The inscriptions on the reverse confirm the attribution of the painting to Goncharova. The inscription in violet paint «Mert[vaia] natura N15a» is made by the artist’s hand – such inscriptions are often found on her canvasses of the 1900s-early 1910s. As established by Elena Basner, those inscriptions were added before paintings were sent to Goncharova’s solo exhibition in St Petersburg in 1914, following her show in Moscow in 1913. ‘The St Petersburg exhibition, which opened at the N. E. Dobychina Art Salon was an abbreviated version of the Moscow one […]’. Unlike the Moscow listing, the St Petersburg catalogue is a list of works without any kind of logical order. One can suggest that when sending paintings to St Petersburg, Goncharova added a price and a number corresponding to the Moscow catalogue to those paintings that had been exhibited in Moscow, so that Dobychina could identify a corresponding title. The works that were not exhibited in Moscow […] received a name and a number with the letter ‘a’ on the reverse […]. It is easy to notice the correlation between the numbers with the letter ‘a’ and the numbers in the St Petersburg catalogue, the difference is 111 […]. This means that in the St Petersburg catalogue Dobychina first listed pictures which were taken from the Moscow catalogue (there were 111 of them), and then, in succession, paintings marked with the letter ‘a’ on the reverse (E. Basner, ‘O dvykh kartinakh, pripisyvaemykh [About two paintings wrongly attributed to] M. F. Larionov’, The State Russian Museum, Stranitsy istorii otechestvennogo iskusstva [Pages of the history of Russian art], 2nd edition, second half of the XIX – early XX century, Sbornik nauchnykh trudov [Collection of scientific papers], St Petersburg, 1993, pp. 17-18).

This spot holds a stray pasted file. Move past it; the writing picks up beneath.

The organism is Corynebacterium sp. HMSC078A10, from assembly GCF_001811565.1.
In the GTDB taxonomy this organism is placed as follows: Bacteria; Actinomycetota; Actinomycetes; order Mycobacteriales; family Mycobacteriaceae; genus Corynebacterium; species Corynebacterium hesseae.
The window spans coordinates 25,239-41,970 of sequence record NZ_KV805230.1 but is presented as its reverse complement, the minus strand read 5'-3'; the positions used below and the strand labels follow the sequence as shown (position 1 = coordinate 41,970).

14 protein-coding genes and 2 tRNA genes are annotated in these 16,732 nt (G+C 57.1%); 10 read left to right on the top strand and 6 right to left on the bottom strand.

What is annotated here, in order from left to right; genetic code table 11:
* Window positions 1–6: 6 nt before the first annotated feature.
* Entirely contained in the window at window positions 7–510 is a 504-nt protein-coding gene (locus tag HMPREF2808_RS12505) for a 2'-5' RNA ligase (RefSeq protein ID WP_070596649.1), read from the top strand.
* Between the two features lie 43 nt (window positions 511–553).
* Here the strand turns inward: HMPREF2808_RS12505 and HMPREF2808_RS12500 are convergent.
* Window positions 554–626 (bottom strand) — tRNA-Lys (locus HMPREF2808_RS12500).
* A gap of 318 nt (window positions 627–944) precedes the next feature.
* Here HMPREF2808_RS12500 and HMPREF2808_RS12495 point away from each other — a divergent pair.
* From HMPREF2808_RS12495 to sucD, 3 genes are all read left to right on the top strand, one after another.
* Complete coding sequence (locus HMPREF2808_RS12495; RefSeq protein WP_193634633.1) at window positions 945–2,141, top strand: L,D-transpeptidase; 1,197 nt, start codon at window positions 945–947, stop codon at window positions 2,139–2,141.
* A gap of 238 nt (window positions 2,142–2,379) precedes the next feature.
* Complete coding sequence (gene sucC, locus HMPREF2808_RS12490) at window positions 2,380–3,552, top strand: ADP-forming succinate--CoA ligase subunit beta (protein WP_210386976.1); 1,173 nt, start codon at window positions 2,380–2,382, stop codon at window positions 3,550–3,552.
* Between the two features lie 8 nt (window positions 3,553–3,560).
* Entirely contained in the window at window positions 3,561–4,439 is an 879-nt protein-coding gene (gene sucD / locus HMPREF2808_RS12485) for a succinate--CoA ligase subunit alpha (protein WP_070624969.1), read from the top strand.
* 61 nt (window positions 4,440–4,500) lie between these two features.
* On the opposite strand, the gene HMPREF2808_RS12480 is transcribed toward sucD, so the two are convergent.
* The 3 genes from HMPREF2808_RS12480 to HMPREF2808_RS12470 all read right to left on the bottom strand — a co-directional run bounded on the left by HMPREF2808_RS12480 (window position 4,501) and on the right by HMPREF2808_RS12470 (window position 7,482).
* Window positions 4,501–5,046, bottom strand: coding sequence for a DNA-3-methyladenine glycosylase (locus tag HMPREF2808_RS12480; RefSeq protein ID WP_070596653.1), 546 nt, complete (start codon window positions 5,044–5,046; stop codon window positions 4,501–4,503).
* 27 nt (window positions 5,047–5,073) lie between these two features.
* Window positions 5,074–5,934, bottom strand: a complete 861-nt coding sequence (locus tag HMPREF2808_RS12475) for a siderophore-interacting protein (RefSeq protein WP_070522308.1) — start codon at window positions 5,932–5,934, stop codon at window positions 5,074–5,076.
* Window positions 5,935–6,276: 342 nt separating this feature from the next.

The number ‘15a’ on the reverse of Still life with teapot and oranges corresponds with a number in the catalogue of Goncharova’s exhibition (St Petersburg, 1914): ‘N126. Still life (teapot and oranges)’. This is entirely consistent with the explanation proposed by Basner.
It is important to mention other inscriptions and labels present on the reverse of the painting. Labels inscribed ‘MKHPSI’ and ‘G. i L.’ and numbers added by the Moscow Repository of Contemporary Art organised by N. D. Vinogradov. The same labels are present on many paintings kept in the collection of The State Tretyakov Gallery. Since works by Larionov and Goncharova were transferred to the repository in 1919 as a matter of urgency and in the artists’ absence, they were stored in a general warehouse (‘G. i L.)’ and received special numbers; the paintings were not attributed.
Inscriptions in A. K. Larionova-Tomilina’s hand are also present, evidently made in the 1960s: on the reverse of the canvas in the upper left quadrant: ‘Larionov’ and on the upper stretcher bar: ‘Larionov - Nature morte (15a) à la théière ([indistinctly inscribed letter] 43). It is surprising that Larionova-Tomilina, who knew her husband's work well, made such an obvious mistake with attributing this work. Although quite rare, similar mistakes occurred with the works of Larionov and Goncharova in the collection of The State Tretyakov Gallery, where the majority of their work is kept.
Thus, it is possible to conclude that the painting in question is an undisputable work by Natalia Goncharova with an impeccable provenance and of a high artistic merit, belonging to the best period of the artist’s career.
We are grateful to Irina Vakar, Senior Researcher of the first half of XX century paintings, at The State Tretyakov Gallery, Moscow for providing this note.